‘Left-Wing Anti-Semitism is Gaining a Foothold,’ Panelist says

, Steven Koskulitz, Leave a comment

Anti-Semitism has become an important subject of discussion in the wake of the Tree of Life synagogue shooting and the anti-Semitic remarks made by politicians such as Ilhan Omar and Rashida Tlaib.

On May 2, The Heritage Foundation held an event that focused on this issue titled “Defeating Anti-Semitism at Home, Abroad and on Campus.”The featured speakers included The Honorable Lee Zeldin (R-NY), Member of the House Committee on Foreign Affairs and Co-chair of the House Republican Israel Caucus; Rabbi Andrew Baker, Director of International Jewish Affairs for the American Jewish Committee and Special Envoy (anti-Semitism)for the Organization for Security and Co-operation in Europe;Max Samarov, Executive Director of Research & Strategy for StandWithUs, and Matthew Knee,Director of Campaign Data Solutions for WPA Intelligence. Discussions focused on how anti-Semitism manifests itself today and how we can combat it.

Rabbi Andrew Baker pointed out  how anti-Semitism has manifested in Europe. Rabbi Baker pointed out that “…right-wing political parties with anti-Semitic themes are a real presence in Europe and even if we pushed them back in Central and Eastern Europe 25 years ago, they are returning and they are significant in Europe as the European enterprise itself begins to wane.’  In addition to anti-Semitism coming from far-right political parties, “The real issue for a number of western European countries had been anti-Semitism coming from parts of the Arab and Muslim communities, and governments (some even today) have been unwilling to really recognize this”. .” Regarding the second point, France, for example, has a government that cannot legally identify people by religion. Many Muslims, who live in the United States have embraced a combination of Islamic ideas and Western ideas, and are therefore tolerant of other faiths.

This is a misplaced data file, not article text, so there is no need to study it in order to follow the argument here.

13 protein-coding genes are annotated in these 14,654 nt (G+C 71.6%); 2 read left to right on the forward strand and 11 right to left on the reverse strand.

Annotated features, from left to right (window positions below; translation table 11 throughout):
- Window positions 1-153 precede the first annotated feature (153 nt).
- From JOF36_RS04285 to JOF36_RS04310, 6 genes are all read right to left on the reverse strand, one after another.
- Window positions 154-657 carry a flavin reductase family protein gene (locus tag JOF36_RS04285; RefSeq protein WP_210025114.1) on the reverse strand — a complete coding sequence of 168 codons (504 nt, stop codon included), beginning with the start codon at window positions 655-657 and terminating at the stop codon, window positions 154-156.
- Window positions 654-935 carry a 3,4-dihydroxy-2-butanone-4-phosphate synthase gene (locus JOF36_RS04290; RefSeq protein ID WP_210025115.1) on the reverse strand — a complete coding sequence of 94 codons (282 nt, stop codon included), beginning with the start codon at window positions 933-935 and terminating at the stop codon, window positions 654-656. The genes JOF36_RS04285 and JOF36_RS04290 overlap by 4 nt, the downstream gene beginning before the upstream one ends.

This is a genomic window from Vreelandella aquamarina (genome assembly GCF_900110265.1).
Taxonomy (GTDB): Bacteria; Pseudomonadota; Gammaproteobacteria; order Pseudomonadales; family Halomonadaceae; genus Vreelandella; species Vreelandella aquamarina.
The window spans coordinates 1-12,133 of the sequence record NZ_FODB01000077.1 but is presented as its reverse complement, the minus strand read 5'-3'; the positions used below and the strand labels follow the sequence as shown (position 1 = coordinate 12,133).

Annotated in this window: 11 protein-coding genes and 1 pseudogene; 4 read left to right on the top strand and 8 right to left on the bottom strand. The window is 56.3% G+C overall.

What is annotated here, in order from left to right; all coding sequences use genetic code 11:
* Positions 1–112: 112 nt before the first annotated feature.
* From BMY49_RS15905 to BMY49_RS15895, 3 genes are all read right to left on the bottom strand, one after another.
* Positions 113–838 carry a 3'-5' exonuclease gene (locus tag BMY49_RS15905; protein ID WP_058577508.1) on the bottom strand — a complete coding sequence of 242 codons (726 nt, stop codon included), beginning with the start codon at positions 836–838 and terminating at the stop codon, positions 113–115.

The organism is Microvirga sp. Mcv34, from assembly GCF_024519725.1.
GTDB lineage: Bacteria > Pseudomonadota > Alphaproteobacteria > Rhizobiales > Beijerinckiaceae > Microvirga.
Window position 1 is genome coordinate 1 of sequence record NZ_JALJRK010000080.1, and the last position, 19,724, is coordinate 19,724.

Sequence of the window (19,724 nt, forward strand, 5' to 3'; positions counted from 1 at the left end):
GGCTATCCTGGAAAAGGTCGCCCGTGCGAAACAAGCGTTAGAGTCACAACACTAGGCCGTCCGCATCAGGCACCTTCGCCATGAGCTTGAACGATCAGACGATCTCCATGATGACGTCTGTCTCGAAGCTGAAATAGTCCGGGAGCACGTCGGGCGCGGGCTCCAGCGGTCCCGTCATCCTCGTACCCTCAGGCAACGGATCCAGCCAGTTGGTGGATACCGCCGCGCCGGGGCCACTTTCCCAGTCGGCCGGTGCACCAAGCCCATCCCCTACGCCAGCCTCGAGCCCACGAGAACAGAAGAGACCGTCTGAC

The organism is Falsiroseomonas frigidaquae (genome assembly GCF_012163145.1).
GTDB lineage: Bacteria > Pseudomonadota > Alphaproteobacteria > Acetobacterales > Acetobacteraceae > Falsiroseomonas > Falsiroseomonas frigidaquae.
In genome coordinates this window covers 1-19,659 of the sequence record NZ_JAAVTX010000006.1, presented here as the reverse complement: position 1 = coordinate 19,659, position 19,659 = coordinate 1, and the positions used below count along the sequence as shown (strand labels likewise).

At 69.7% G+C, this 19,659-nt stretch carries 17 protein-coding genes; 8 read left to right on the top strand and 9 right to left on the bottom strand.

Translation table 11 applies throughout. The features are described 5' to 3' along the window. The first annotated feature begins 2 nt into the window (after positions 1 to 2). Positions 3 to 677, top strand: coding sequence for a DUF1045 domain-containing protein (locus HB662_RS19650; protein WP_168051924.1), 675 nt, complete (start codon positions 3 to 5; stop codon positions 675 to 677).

Muslim migrants to Europe, however, largely do not share the same values as American Muslims and have made Jews afraid to wear traditional Jewish clothing in public and go to Jewish events. Finally, anti-Semitism has also come from the left. Rabbi Baker explained how “…the very kind of anti-Semitism that would be expressed about Jews will now be expressed in a way where Israel becomes the personification of this…” Examples of left-wing anti-Semitism include pro-Israel demonstrations being shut down because police cannot guarantee security and pro-Palestine demonstrations incorporating anti-Semitic language and even attacking synagogues.

Max Samarov aims to combat anti-Semitism on college campuses. Samarov stated that “…one of the main sources of support for anti-Israel campaigns on campus is an off-campus group called American Muslims for Palestine or AMP. AMP officials have historic ties to Hamas and AMP leaders and speakers have also engaged in anti-Semitism, homophobia, denial of the Armenian genocide, and praise for jihadist terrorist groups,” AMP can negatively influence college students by spreading their hateful views. Another problem on college campuses is left-wing anti-Semitism. “Far-left anti-Semitism is a unique challenge. On the one hand, this brand of hate is less of an immediate threat to the lives of American Jews than white supremacy or Islamist extremism…on the other hand, this is by far the easiest brand of anti-Semitism to promote on campus.”  This form of anti-Semitism is embraced by leftist college students because it is “…masked in the language of anti-racism, social justice, progressivism, and human rights.”